This Man Could Split Hairs.
Lucius Poole, whose den in Springfield St., Boston, is famous among antiquarians, can do more wonderful things with a sheet of paper than any one else in America--perhaps in the world. Not only can be dovetail, skive, splice and inlay, but he can split. This is the most difficult achievement in the whole art of book patching. Mr. Poole will take a leaf from any of the current magazines and slice it three times through its entire length and width, thereby making four sheets instead of one, each of just one-quarter the thickness of the original. Splitting hairs is rough work beside a job like that.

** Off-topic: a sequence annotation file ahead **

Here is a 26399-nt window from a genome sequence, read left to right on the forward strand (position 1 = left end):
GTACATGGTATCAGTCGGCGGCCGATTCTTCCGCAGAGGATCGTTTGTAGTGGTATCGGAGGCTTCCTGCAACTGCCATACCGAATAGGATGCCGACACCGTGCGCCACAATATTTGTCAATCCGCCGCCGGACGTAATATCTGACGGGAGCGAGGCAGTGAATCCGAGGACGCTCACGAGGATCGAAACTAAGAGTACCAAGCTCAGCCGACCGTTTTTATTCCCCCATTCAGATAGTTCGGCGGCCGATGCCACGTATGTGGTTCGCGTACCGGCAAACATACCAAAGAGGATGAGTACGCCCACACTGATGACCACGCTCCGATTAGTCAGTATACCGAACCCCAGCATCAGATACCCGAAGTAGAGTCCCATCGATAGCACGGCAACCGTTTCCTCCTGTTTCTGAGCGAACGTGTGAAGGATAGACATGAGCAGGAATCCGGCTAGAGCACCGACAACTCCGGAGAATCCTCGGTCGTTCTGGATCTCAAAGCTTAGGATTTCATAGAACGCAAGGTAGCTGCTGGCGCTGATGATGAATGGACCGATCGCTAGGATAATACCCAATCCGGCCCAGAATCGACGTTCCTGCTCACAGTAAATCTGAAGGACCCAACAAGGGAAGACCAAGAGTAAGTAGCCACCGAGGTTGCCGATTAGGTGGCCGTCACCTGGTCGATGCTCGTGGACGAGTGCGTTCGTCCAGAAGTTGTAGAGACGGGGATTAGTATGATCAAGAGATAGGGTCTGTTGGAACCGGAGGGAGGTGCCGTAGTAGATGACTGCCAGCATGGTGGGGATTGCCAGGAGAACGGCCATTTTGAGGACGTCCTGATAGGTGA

One of Mr. Poole's tricks is to cut an imperfect picture from a page and then insert one in its stead so deftly that only the closest scrutiny will discover that a fiber has been disturbed. Another is to "plant" a photograph on the page of a book so that one cannot tell that it was not printed there originally.
When Mr. Poole is asked to tell how he performs his feats, he says: "Oh, it's just by work, partly natural and partly acquired. It would take a year to explain the detail."--New York Press.
Lucius was my 2nd great-granduncle.
(Above article sent to me by Carol Merriman.)
Lucius was my 2nd great-grand uncle.